Scarcely could we rejoice at the thought of losing the glorious old ocean: the new heavens and the new earth are none the fairer to our imagination, if, indeed, literally there is to be no great and wide sea, with its gleaming waves and shelly shores. Is not the text to be read as a metaphor, tinged with the prejudice with which the Oriental mind universally regarded the sea in the olden times? A real physical world without a sea it is mournful to imagine, it would be an iron ring without the sapphire which made it precious. There must be a spiritual meaning here. In the new dispensation there will be no division--the sea separates nations and sunders peoples from each other. To John in Patmos the deep waters were like prison walls, shutting him out from his brethren and his work: there shall be no such barriers in the world to come. Leagues of rolling billows lie between us and many a kinsman whom tonight we prayerfully remember, but in the bright world to which we go there shall be unbroken fellowship for all the redeemed family. In this sense there shall be no more sea. The sea is the emblem of change; with its ebbs and flows, its glassy smoothness and its mountainous billows, its gentle murmurs and its tumultuous roarings, it is never long the same. Slave of the fickle winds and the changeful moon, its instability is proverbial. In this mortal state we have too much of this; earth is constant only in her inconstancy, but in the heavenly state all mournful change shall be unknown, and with it all fear of storm to wreck our hopes and drown our joys. The sea of glass glows with a glory unbroken by a wave. No tempest howls along the peaceful shores of paradise. Soon shall we reach that happy land where partings, and changes, and storms shall be ended! Jesus will waft us there. Are we in him or not? This is the grand question.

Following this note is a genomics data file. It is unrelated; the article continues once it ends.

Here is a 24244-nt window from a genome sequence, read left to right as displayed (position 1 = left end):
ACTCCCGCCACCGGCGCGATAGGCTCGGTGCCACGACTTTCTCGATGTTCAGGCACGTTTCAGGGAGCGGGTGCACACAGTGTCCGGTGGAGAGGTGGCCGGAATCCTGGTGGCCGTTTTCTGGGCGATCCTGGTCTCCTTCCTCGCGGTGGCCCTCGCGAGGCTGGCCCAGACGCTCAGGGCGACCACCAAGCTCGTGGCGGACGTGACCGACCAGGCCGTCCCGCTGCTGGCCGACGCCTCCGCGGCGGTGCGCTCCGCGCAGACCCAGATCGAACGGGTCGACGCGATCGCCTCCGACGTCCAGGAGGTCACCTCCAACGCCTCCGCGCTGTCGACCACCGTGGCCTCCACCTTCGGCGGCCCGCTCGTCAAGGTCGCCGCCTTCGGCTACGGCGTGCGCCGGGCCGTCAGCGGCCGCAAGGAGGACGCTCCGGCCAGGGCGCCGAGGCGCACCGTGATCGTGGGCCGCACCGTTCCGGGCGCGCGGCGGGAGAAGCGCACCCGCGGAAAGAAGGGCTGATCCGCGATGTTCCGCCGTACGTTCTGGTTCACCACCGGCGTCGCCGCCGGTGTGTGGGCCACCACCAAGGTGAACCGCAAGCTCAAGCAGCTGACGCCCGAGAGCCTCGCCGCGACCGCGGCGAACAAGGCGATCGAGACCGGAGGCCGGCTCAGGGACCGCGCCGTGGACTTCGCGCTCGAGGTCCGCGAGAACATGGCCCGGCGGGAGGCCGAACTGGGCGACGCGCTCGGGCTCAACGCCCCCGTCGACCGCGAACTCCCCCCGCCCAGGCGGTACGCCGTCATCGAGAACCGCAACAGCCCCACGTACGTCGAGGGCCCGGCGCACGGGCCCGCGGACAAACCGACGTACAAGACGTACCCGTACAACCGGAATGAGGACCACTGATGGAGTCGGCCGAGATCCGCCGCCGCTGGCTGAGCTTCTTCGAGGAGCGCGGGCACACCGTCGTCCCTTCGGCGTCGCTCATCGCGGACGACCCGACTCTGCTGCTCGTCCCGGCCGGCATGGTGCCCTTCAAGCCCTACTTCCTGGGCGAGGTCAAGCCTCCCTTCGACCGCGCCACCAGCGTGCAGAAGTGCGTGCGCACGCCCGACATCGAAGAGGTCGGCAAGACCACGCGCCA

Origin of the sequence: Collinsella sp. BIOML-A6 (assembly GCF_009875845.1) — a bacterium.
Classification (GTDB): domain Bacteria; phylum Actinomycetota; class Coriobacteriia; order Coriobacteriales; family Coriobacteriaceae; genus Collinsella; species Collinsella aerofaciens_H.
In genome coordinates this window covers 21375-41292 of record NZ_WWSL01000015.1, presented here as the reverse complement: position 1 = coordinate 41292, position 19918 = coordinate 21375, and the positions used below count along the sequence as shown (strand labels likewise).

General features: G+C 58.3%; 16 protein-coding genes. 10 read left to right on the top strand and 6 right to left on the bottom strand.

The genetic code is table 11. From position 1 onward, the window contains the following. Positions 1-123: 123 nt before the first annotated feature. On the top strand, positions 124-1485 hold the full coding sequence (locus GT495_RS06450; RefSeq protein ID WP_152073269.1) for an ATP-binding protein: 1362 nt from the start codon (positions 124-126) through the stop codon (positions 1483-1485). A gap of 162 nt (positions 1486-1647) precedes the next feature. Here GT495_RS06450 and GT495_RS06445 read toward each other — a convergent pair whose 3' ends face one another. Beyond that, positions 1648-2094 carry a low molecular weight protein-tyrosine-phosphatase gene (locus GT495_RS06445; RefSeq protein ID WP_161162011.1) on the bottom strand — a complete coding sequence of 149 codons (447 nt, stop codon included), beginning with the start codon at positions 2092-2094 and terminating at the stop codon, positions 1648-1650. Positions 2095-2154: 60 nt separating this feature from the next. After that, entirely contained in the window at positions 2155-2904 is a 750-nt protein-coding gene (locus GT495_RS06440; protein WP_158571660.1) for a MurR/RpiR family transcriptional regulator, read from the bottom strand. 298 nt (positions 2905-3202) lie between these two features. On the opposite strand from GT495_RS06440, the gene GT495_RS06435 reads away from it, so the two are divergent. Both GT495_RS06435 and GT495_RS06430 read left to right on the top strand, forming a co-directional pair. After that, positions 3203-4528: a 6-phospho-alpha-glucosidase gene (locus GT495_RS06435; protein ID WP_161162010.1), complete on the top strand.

Today's reading: Jonah 1-4, Revelation 10 (NIV)

View today's reading on Bible Gateway

Today's Old Testament reading: Jonah 1-4

Jonah Flees From the LORD
1 The word of the LORD came to Jonah son of Amittai: 2 “Go to the great city of Nineveh and preach against it, because its wickedness has come up before me.”
3 But Jonah ran away from the LORD and headed for Tarshish. He went down to Joppa, where he found a ship bound for that port. After paying the fare, he went aboard and sailed for Tarshish to flee from the LORD.